Typhoon Roke Forcing Mass Evacuations in Japan

September 20, 2011; 9:28 PM ET
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This satellite image from the National Oceanic and Atmospheric Administration shows Typhoon Roke south of south-central Honshu, Japan early Tuesday morning.

Dangerous Typhoon Roke, now the equivalent of a Category 2 hurricane, is set to be the strongest typhoon to hit Japan so far this year.

Though the typhoon is expected to weaken to a Category 1 hurricane before roaring onshore over south-central Honshu Wednesday, it will unleash life-threatening flooding rain and mudslides. Near the point of landfall, wind damage could be severe.

Tokyo and areas that were devastated by the massive earthquake and tsunami earlier this year will be affected.

See videos of flooding from Roke in Japan

Between 6 and 10 inches (150 to 250 mm) of rain are predicted to inundate places from Fukushima on north through northeastern Honshu, perhaps including Sendai, according to AccuWeather.com Expert International Forecaster Jim Andrews.

As of Tuesday, almost 22 inches of rain fell in Tokushima, Japan in only 36 hours.

Officials have already advised or ordered nearly 1.2 million people in central and western Japan to evacuate, reported NHK World. The majority of those evacuation orders and advisories have been for the city of Nagoya, which has already picked up roughly 9 inches (230 mm) of rain ahead of the typhoon.

As of Wednesday midday local time (late Tuesday night EDT), Roke was located approximately 230 nautical miles southwest of Yokosuka, Japan. Maximum winds were at 104 mph (90kph), making the typhoon the equivalent of a dangerous Category 2 hurricane.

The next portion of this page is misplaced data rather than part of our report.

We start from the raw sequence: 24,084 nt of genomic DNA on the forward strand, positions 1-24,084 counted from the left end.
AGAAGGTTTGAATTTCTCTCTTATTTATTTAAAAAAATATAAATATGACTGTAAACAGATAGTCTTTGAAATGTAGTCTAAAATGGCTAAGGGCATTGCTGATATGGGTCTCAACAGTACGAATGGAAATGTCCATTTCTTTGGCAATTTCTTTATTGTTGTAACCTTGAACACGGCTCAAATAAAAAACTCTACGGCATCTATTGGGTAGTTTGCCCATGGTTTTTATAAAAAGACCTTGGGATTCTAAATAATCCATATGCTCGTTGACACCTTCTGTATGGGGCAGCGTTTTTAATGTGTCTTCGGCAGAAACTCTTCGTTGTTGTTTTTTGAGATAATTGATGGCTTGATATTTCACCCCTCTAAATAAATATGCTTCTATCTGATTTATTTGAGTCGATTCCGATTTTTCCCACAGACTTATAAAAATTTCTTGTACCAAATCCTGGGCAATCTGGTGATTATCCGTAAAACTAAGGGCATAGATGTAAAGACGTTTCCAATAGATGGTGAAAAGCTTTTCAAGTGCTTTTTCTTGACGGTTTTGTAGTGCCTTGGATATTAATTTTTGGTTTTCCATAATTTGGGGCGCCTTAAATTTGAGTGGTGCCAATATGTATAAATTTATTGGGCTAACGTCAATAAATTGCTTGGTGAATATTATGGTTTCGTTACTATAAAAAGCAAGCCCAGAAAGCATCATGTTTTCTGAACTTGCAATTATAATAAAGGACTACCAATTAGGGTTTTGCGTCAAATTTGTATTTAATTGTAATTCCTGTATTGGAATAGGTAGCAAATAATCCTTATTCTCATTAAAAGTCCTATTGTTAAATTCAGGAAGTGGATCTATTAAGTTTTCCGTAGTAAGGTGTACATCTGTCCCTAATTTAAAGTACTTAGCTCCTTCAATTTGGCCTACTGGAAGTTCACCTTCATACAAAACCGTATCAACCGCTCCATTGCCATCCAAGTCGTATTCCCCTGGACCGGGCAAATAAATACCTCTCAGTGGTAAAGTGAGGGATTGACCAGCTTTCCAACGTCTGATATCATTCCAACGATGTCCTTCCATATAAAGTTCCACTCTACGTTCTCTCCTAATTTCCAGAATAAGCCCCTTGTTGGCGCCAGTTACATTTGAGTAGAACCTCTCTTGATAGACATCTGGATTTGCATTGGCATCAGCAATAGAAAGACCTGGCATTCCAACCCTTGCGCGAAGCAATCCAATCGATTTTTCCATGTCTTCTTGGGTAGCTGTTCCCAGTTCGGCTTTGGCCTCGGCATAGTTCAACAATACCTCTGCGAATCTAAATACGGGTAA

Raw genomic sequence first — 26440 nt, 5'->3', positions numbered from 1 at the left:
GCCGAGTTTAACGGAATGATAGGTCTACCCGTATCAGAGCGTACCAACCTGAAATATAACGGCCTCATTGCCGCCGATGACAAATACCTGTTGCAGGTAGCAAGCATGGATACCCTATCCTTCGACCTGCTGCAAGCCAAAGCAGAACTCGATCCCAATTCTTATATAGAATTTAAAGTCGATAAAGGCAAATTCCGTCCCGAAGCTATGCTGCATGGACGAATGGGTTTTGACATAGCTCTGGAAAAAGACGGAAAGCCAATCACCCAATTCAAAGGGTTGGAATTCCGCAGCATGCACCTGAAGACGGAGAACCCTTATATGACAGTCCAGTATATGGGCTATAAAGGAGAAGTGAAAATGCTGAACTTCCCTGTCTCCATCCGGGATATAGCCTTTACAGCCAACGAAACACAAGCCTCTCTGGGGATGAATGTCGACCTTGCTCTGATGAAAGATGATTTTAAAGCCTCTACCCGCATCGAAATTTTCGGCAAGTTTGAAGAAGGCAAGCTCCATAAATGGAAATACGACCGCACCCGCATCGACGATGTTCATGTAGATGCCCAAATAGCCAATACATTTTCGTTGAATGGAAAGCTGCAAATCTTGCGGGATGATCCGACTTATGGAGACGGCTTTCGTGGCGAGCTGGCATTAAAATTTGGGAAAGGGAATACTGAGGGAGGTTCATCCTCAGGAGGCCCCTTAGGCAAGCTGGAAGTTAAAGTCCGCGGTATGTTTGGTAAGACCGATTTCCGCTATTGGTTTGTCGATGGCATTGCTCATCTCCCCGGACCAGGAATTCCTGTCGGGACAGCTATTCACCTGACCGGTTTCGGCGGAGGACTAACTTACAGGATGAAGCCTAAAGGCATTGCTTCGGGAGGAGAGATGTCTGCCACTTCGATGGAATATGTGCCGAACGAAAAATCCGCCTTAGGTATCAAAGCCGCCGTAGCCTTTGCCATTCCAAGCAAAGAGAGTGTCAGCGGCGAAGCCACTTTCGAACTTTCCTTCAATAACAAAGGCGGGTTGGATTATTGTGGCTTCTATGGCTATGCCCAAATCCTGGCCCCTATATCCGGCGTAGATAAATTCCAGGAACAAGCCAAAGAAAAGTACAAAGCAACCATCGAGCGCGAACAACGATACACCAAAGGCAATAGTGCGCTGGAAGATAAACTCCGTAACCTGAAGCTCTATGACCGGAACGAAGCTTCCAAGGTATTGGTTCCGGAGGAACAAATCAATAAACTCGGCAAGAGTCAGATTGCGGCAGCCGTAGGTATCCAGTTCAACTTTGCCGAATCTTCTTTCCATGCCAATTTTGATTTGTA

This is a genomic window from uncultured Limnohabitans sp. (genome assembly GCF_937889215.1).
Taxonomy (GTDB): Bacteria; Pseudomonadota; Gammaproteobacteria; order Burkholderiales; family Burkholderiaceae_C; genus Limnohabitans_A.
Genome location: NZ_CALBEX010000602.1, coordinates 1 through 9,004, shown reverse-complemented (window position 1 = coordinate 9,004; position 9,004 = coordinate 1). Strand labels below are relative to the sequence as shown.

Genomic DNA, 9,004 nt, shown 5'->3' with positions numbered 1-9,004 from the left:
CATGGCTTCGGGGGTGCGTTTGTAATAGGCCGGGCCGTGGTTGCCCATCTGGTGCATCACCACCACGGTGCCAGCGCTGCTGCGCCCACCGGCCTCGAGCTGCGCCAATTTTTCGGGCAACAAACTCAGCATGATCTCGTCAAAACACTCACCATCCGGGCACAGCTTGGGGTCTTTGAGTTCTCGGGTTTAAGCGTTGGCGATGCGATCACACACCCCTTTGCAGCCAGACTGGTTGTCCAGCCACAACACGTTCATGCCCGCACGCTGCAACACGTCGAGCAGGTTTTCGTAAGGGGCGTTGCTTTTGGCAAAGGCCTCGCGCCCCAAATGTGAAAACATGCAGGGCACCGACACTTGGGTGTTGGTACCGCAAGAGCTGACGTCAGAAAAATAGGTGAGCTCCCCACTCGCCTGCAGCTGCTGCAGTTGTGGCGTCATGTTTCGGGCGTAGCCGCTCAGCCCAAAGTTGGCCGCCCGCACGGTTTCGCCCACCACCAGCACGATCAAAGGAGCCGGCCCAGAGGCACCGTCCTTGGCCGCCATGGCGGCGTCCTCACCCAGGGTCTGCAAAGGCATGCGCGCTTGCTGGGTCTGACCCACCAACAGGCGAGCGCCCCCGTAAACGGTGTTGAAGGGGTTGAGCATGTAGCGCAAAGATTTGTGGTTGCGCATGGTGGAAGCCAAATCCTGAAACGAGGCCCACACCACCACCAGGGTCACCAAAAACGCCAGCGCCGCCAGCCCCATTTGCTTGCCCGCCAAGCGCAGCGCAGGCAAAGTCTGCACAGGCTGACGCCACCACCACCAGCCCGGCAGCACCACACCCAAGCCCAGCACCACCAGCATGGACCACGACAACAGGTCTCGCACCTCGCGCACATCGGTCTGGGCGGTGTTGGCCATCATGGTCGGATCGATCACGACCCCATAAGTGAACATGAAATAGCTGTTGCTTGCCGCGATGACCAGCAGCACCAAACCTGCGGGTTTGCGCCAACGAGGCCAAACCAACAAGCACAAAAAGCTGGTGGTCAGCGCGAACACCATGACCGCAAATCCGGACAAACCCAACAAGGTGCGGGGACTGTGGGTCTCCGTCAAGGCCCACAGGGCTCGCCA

Roke is weakening Tuesday night into Wednesday but will plow into the south-central portion of Honshu Wednesday afternoon local time (early Wednesday morning EDT). The eye of the storm is expected to pass between Tokyo and Nagoya.

AccuWeather.com Tropical Expert Dan Kottlowski expects the storm to make landfall as the equivalent of a strong Category 1 hurricane.

Flight cancellations are a given for Tokyo's bustling international airports, if they are not shut down entirely.

"Winds will cause at least moderate damage along and near the direct path of Roke," stated Andrews. If Roke maintains its current track, Tokyo will fall in the northeastern quadrant of the storm, where winds are typically the strongest and rain is commonly the heaviest.

Once inland, Roke will weaken substantially. However, the threat for life-threatening flooding rain and mudslides will continue as it cuts across the middle of Japan, nearing the northeastern part of Honshu, which was devastated by earthquake and tsunami in March.

"Workers trying to control leakage into the basements of nuclear reactors at the Fukushima Daiichi power plant may need to be evacuated ahead of the storm, with more than 6 inches of rain expected to fall over the reeling prefecture," warned AccuWeather.com meteorologist Bill Deger.

As of Tuesday evening local time (late Tuesday morning EDT), more than 16 inches (400 mm) of rain has fallen in the southern province of Miyazaki, which lies west of the storm's center. Nearly 13 inches (330 mm) has inundated Tokushima on the island of Shikoku.

With similar rainfall totals projected for Nagoya, there is a major concern for mudslides and flooding along a main river in that area.

Content contributed by AccuWeather.com meteorologists Bill Deger and Jim Andrews.

See videos of flooding from Roke in Japan

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